Casting should be effortless. When I set foot on a steelhead river, the last thing I want to be thinking about and fussing over is my casting. Gear is the same way. Be at one with your rod and line, so that when you are actually fishing, you can enjoy the experience instead of futzing with your equipment or stroke. I watch guys fiddle with their equipment far too much while fishing. Fiddle and futz during practice, not when the fish are cooperative.

For the handfull of readers that are still bored enough to be reading this at this point, here are some casting notes from the legacy rod: Single spey.

Smooth stroke is essential.
Body motion must be increased with the longer line. Body rock must occur. On the beginning of the cast, weight must be primarily on the forward foot, then transferred to the rear foot with the D-loop, then on the forward foot again with the forward stroke.

Bottom hand is essential. The Dec Hogan style crescent lift aids in feeling the lower hand early in the stroke. Bottom hand plays the key in the D-loop formation as well as the forward stroke. I played with the traditional style of extending the upper hand and arm at the end of the forward stroke, and it helped, but I don’t like the wear and tear on my arm, so lower hand power it is. The rod should do most of the work. I found that when my casts were really good, that I was putting very little effort into it. I could feel the rod load during the lift and progressively load all the way through the formation of the D-loop.

The body rock back during the D-loop formation is also very helpful at allowing a longer forward stroke to occur. It also aids in allowing a higher angle of delivery.

Line turnover is a problem. The Mach 2 plus 8 wt line I am using weighs 570 grains, but has a really long noodle-like front section of seemingly level line. After playing with the line for the past month, changing to a much lighter leader, and changing my casting stroke, I am going to begin to chop the front of the line carefully in one-foot increments. This is common on long tapered lines. The turnover now has squiggles in it that I am at a loss to control. The turnover problem occurs at both short and long distances, and with a forward spey, snake roll, double spey, single spey, Perry poke, circle spey, etc. Some of it is my stroke, but now I am certain that some of it is the line as well. Otherwise, I like this line. Turnover is essential. A hundred foot cast that does not turn over completely could be better handled by an 80 foot cast that does turn over.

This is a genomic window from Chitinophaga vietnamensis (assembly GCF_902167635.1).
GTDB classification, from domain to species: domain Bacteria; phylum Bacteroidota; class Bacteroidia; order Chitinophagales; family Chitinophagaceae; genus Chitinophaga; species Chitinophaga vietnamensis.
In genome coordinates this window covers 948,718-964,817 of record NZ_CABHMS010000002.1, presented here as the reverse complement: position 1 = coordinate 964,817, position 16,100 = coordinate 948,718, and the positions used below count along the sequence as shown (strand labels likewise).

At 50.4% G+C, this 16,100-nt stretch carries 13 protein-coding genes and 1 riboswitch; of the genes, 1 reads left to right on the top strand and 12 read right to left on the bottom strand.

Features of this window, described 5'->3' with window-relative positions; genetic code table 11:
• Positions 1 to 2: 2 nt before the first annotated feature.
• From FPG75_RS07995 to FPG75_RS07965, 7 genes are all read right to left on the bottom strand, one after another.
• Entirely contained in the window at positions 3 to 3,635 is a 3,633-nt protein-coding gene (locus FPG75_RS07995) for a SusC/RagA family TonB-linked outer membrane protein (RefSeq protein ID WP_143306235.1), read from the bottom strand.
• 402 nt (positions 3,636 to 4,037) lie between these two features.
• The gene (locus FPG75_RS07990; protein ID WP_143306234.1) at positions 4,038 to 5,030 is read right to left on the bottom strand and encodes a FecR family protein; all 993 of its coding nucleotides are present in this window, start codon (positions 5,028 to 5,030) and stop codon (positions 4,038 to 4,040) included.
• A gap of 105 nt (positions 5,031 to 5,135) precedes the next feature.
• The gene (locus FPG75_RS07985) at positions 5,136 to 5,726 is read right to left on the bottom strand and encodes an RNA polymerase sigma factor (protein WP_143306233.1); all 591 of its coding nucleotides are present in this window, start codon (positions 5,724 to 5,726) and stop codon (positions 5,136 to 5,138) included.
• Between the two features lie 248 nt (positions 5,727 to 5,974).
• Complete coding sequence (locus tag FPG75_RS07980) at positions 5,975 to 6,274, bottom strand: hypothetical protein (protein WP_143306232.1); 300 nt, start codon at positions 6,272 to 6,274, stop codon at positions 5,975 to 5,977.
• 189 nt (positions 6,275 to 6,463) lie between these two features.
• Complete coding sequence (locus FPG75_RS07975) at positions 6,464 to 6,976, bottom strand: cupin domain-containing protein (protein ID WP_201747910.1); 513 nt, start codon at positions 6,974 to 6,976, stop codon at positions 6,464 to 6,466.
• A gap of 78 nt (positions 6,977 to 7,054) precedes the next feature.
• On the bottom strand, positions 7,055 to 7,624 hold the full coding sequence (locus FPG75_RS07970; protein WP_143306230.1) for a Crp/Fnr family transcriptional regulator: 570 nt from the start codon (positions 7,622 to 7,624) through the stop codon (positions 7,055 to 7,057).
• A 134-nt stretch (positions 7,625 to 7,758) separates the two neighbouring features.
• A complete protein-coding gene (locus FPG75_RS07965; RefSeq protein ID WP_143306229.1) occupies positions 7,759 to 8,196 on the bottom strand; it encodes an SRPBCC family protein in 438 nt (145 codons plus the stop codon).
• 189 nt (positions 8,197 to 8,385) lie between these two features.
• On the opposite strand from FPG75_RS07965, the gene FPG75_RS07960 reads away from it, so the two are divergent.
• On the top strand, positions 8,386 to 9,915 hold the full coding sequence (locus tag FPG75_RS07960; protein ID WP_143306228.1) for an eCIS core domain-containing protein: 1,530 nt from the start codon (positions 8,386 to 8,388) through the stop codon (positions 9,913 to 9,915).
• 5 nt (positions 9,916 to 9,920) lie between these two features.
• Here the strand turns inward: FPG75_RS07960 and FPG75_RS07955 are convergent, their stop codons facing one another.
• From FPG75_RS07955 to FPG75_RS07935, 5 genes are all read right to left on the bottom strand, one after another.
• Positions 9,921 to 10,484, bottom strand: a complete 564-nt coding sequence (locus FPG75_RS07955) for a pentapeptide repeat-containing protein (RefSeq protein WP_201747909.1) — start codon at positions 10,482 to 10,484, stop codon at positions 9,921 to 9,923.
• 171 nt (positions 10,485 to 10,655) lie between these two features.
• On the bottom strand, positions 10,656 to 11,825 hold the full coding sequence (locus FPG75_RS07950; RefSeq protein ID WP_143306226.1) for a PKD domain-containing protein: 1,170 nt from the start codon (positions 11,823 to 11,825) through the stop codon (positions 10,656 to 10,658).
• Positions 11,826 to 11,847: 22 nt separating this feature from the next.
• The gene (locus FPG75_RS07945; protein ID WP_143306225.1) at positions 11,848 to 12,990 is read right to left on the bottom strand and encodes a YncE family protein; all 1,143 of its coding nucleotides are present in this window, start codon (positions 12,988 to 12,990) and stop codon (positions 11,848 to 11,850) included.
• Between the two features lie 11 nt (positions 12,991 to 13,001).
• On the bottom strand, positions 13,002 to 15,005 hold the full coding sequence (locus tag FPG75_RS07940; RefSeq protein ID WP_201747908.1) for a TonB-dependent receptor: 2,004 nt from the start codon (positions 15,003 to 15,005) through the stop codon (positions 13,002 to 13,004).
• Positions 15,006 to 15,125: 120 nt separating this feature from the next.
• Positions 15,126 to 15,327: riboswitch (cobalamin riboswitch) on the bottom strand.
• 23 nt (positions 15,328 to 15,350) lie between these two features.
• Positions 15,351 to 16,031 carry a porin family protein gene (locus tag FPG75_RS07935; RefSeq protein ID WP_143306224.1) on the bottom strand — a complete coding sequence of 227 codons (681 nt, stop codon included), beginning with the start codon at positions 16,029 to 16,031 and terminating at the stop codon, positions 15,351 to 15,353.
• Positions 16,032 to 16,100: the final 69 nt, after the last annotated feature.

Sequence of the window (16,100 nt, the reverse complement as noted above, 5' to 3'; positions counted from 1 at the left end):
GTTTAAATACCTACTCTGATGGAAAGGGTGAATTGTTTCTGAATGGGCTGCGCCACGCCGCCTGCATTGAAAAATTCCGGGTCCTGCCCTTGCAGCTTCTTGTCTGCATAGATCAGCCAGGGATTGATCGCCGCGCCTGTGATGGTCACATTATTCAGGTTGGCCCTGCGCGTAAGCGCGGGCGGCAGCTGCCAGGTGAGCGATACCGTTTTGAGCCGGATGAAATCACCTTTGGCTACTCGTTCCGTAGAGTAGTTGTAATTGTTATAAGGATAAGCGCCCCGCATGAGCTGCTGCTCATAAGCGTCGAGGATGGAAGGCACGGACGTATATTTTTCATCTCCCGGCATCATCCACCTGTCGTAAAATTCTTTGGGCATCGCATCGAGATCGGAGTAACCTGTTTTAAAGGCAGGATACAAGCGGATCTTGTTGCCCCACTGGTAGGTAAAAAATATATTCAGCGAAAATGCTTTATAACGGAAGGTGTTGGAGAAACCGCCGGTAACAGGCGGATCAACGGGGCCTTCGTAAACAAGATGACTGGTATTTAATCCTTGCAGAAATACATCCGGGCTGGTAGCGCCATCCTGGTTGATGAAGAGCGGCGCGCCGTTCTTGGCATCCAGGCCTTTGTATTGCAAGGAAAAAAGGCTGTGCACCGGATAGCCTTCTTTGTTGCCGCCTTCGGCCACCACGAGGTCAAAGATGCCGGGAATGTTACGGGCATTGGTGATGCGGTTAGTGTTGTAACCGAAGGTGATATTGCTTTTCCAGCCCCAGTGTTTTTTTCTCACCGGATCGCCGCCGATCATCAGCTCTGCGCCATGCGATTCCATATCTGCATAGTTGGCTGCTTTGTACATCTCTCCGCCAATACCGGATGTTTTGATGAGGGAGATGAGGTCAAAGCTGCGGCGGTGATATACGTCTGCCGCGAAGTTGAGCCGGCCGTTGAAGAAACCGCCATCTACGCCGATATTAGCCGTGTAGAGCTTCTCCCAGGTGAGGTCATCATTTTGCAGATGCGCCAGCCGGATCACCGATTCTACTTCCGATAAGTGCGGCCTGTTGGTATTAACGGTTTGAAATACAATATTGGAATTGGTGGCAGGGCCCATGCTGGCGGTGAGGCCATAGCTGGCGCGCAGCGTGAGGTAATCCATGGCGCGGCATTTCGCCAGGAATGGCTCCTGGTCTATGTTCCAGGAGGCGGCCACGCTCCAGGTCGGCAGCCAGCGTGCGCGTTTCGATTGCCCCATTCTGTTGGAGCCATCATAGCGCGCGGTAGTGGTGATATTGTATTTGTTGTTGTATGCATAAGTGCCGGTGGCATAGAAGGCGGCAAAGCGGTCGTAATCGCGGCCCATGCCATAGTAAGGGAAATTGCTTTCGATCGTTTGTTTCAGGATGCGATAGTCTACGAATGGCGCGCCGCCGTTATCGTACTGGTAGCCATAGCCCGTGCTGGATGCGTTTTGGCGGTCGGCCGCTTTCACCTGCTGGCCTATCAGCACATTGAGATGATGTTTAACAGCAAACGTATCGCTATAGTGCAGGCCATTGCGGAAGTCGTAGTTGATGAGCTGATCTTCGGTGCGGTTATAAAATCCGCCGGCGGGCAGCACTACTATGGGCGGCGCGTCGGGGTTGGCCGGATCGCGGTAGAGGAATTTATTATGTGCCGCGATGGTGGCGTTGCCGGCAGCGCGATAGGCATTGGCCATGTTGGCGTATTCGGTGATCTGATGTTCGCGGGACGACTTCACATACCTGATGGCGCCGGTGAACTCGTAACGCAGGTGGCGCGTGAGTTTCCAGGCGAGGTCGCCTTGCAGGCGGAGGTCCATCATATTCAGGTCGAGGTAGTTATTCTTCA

I learned from watching my D-loop form that I commonly had a downward trajectory, and this caused the line to pile into the water a bit and increase line stick. I still do this from time to time, but in general the trajectory of the D-loop is now much better.

This rod is easy to over power. If I put some muscle in it and place too much emphasis on my right arm, then I get a secondary power robbing downward hinge in the outward-bound loop. I am notorious for this. I need to back off the power, slow down, and let the rod and line do the work.

Getting this rod matched up with line and stroke may be a lot of work, but the glory is in the end game, when and if it travels with me a to a mist filled steelhead river at dawn, and deep in the canyon and cradled in my arms, watches me with vibrating anticipation as I tie on a size 3 dunt and offer it to the steelhead gods with a hope and a prayer.

Is there a soul in this rod? Or, is it just anthropomorphism? Only time will tell.

Update: August 23rd 2009. The rod has soul...